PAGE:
Formal drug-drug interaction studies were not conducted with FIRAZYR. Icatibant metabolism is not mediated by CYP450 enzymes. In vitro study did not show any significant inhibition and/or induction of drug metabolizing CYP450 enzymes; therefore, metabolic drug interactions between FIRAZYR and CYP450 substrates, inhibitors and inducers are not expected.
Animal Toxicology And/Or Pharmacology
The B2 receptor has been implicated in the cardioprotective effects of bradykinin and antagonism of this receptor could potentially have negative cardiovascular effects during reperfusion after acute ischemia. Icatibant decreased coronary blood flow in the isolated guinea pig heart and aggravated the duration of post-ischemic reperfusion arrhythmias in the isolated rat heart. Intracoronary infusion of icatibant in an anesthetized myocardial infarction dog model increased mortality rate 2-fold over saline ischemia. There is limited human experience in acute ischemia. FIRAZYR should be used during acute coronary ischemia, unstable angina pectoris, or in the weeks following a stroke only if the benefit exceeds the theoretical risk to the patient.
The efficacy and safety of FIRAZYR for the treatment of acute attacks of HAE in adults were studied in three controlled clinical trials. Among the 223 patients in these studies, the mean age was 38 years, 64% were female, and 95% were white. Approximately 57% of patients reported use of attenuated androgens, antifibrinolytic agents, or C1 inhibitors. Response to therapy was primarily assessed using visual analog scores on a 100 mm scale and patient-and physician-reported symptom scores for abdominal and cutaneous pain and swelling.
Trial 1 was a randomized, placebo-controlled, double-blind, parallel-group study of 98 adult patients with a median age of 36 years. Patients who had developed moderate to severe cutaneous or abdominal or mild to moderate laryngeal attacks of HAE were randomized to receive either FIRAZYR 30 mg or placebo by subcutaneous injection. Patients with severe laryngeal attacks of HAE received open-label FIRAZYR 30 mg. The primary endpoint was assessed using a 3-item composite visual analog score (VAS), comprised of averaged assessments of skin swelling, skin pain, and abdominal pain. Response was defined as at least a 50% reduction from the pretreatment composite 3-itemVAS score (Figure 2). The median time to 50% reduction in symptoms for patients with cutaneous or abdominal attacks treated with FIRAZYR (n=43) compared to placebo (n=45) was 2.0 hours [95% CI 1.5, 3.0] versus 19.8 hours [95% CI 6.1, 26.3], respectively (p < 0.001).
Figure 2 : Time to 50% reduction from baseline in
3-item VAS score
Other evaluated endpoints included time to almost complete symptom relief (VAS < 10 mm) and rescue medication use. In Trial 1, the median times to almost complete symptom relief were 8.0 versus 36.0 hours for FIRAZYR and placebo, respectively. In terms of rescue medication use, 3/43 (7%) patients treated with FIRAZYR used additional rescue medication in comparison to 18/45 (40%) patients treated with placebo.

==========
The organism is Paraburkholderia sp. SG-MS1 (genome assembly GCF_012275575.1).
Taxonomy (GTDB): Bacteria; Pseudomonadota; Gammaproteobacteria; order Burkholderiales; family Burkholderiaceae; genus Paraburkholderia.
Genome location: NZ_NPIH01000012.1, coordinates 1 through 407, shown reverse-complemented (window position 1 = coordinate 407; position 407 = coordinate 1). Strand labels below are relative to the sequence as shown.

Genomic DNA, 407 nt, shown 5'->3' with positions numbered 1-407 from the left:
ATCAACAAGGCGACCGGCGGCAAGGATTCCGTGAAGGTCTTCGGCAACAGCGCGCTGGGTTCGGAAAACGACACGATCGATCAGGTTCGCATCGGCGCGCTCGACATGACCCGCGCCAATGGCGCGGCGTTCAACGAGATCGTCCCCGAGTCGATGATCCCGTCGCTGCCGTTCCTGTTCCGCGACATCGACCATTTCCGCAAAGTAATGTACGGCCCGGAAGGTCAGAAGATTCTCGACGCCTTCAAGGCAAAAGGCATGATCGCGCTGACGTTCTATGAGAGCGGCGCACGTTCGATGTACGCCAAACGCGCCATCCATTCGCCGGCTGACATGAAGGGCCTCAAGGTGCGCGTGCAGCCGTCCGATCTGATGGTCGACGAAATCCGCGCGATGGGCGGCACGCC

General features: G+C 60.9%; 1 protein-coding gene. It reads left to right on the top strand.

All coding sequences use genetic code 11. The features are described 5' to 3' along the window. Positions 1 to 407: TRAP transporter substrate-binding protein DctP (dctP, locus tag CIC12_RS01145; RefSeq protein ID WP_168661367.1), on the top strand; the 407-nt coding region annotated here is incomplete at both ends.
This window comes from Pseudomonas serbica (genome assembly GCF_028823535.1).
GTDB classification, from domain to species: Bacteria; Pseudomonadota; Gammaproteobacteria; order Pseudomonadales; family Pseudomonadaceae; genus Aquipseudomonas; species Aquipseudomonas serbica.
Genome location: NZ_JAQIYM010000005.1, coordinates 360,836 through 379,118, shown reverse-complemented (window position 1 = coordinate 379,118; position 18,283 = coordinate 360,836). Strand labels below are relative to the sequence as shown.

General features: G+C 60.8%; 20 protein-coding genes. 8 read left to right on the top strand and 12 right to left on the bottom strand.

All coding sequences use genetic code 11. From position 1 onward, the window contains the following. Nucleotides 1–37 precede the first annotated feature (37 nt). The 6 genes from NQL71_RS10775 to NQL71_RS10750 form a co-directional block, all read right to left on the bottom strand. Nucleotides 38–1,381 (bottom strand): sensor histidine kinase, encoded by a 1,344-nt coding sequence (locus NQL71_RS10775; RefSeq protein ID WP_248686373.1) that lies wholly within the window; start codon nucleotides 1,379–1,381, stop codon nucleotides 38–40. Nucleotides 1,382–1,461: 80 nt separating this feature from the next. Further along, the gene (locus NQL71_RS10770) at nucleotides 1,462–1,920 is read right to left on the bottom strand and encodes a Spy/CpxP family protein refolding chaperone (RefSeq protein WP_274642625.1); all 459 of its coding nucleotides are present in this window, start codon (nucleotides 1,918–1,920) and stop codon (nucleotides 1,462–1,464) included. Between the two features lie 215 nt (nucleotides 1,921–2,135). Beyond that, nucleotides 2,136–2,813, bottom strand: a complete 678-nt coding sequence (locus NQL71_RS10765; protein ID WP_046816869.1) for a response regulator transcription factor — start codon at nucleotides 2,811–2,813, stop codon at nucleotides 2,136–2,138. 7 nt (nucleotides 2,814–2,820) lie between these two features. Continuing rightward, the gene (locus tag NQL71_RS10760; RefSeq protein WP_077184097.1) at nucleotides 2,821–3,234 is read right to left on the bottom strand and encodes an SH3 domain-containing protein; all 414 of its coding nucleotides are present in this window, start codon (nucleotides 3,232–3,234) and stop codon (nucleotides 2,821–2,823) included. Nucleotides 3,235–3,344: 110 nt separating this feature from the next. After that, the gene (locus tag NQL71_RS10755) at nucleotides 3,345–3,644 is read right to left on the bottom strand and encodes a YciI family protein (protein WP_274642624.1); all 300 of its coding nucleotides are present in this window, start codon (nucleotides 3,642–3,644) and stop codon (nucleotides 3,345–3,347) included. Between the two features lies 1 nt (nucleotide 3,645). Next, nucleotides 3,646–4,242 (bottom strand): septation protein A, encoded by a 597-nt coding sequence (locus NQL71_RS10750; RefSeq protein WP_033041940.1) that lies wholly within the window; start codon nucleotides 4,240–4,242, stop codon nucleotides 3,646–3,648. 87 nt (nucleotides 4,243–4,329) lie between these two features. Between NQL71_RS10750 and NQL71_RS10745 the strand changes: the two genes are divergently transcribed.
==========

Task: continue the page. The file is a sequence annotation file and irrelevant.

In a second placebo-controlled trial and an active-controlled trial, a total of 26 and 35 patients, respectively, received FIRAZYR 30 mg for the treatment of an acute HAE attack. Across the three trials, FIRAZYR had a median time to 50% reduction from baseline symptoms ranging from 2.0 to 2.3 hours.
In all three controlled trials, patients were eligible for treatment of subsequent attacks in an open-label extension. Patients were treated with FIRAZYR 30 mg and could receive up to 3 doses of FIRAZYR 30 mg administered at least 6 hours apart for each attack. A total of 225 patients were treated with 1,076 doses of 30 mg FIRAZYR for 987 attacks of acute HAE in these trials. In an assessment of the first 5 FIRAZYR-treated attacks (621 doses for 582 attacks), the median times to a 50% reduction from the pretreatment composite 3-itemVAS score were similar across attacks (2.0, 2.0, 2.4, 2.0, 1.5 hours). The majority (93%) of these attacks of HAE were treated with a single dose of FIRAZYR.
A total of 60 patients with laryngeal attacks were treated with FIRAZYR in the controlled trials. Efficacy results were similar to those observed for non-laryngeal (cutaneous and abdominal) sites of attack.
Self-administration of FIRAZYR by 56 patients was assessed in an open label trial. Patients who administered FIRAZYR during an acute attack of HAE had a median time to 50% reduction from the pretreatment composite 3-itemVAS score of 2.6 hours.
Last reviewed on RxList: 8/24/2015
This monograph has been modified to include the generic and brand name in many instances.
Additional Firazyr Information